A 466-pound Bluefin tuna sold in Tokyo today for about $632,000: the second-highest price ever paid for the famous fish at the annual New Year auction that takes place in the city’s Tsukiji market. Granted, that figure pales into comparison to the record-setting $1.76 million paid back in 2013, but frankly, I get pretty impressed anytime a fish sells for more than a house regardless of any qualifiers.
According to NBC News, the lucky (if that’s the right word) bidder was Kiyoshi Kimura, owner of Kiyomura Corp, the company behind the Sushi Zanmai chain and a regular winner at the yearly auction. The price of the catch breaks down to about $85 an ounce, so don’t be surprised if you see some super-pricey rolls popping up at Sushi Zanmai in the near future.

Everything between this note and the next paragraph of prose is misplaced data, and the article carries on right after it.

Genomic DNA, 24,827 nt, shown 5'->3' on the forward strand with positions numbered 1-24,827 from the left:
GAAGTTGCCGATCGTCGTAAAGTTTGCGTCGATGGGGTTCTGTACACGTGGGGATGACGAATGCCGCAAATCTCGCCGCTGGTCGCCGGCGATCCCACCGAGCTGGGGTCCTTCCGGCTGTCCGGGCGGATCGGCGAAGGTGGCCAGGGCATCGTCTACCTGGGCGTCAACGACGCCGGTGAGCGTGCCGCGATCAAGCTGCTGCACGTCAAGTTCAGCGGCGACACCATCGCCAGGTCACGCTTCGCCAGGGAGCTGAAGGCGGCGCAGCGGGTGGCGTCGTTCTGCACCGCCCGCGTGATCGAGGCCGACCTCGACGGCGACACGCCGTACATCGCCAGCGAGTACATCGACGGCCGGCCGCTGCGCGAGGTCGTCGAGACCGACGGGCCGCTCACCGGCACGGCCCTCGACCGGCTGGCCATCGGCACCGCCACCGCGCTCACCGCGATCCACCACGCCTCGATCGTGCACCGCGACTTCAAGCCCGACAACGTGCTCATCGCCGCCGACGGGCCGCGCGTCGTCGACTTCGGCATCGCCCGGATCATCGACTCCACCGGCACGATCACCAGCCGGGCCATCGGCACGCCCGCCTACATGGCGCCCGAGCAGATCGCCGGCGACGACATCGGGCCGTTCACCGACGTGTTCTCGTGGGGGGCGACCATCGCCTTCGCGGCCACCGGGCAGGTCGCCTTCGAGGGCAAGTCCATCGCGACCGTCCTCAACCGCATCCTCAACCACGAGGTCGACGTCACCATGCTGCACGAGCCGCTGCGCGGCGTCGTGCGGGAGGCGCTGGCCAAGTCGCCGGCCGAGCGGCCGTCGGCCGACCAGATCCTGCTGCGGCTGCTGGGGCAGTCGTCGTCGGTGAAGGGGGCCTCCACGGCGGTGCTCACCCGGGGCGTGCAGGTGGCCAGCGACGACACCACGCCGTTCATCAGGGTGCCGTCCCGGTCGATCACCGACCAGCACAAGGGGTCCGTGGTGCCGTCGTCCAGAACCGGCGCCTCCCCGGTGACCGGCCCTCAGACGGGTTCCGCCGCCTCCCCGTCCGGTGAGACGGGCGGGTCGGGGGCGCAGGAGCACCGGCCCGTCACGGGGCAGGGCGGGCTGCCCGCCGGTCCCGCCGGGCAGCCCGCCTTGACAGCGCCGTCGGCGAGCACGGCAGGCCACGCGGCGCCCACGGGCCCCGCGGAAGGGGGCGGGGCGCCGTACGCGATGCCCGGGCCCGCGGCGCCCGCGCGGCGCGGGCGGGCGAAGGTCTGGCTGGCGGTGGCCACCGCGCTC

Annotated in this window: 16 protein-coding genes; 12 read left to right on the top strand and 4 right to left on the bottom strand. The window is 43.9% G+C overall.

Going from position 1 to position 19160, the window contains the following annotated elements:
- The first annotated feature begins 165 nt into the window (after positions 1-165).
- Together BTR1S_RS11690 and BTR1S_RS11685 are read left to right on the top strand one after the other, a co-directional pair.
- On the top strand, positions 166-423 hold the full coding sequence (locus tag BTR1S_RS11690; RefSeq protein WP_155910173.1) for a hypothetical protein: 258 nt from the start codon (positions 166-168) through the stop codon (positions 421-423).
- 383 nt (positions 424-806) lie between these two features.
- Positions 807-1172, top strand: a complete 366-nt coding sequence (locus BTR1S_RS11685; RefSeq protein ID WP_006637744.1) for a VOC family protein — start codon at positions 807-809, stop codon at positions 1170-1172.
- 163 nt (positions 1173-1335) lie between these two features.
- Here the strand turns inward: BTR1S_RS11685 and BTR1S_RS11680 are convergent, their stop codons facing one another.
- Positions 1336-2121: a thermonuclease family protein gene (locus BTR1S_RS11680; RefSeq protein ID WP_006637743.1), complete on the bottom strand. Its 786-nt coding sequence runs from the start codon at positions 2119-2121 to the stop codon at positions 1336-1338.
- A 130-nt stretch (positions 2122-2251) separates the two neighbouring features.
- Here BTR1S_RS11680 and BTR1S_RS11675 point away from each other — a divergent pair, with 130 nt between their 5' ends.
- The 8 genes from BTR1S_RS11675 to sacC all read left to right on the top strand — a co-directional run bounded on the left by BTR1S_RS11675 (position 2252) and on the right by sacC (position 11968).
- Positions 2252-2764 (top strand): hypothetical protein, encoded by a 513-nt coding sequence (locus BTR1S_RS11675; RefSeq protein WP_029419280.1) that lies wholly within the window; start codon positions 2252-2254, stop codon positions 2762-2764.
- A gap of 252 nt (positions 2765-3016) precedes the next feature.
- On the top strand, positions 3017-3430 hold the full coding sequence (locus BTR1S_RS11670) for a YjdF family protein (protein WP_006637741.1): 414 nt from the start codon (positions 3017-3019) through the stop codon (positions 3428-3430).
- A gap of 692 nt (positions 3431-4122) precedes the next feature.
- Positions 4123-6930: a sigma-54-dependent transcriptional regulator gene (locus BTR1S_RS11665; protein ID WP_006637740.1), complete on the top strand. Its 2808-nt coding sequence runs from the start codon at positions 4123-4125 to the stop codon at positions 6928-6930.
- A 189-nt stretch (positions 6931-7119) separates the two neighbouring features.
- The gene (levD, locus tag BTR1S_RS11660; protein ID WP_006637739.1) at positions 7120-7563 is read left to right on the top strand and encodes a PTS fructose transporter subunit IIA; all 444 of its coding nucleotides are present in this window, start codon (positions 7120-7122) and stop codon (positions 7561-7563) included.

But though paying over half-a-million dollars for a Bluefin tuna may seem crazy, experts warn that the species itself could be paying and even bigger price: Bluefins are in danger of going extinct. “This tuna is being fished at rates up to three times higher than scientists say is sustainable,” Amanda Nickson, director of global tuna conservation at The Pew Charitable Trusts, was quoted as saying by NBC. Pew is just one of many environmental groups suggesting a two-year moratorium on fishing the coveted marine animal.
So when you put it in those terms, maybe paying $632,000 isn’t so nuts. I mean, how much would you pay to eat a dinosaur? Actually, don’t answer that question: I don’t want to know.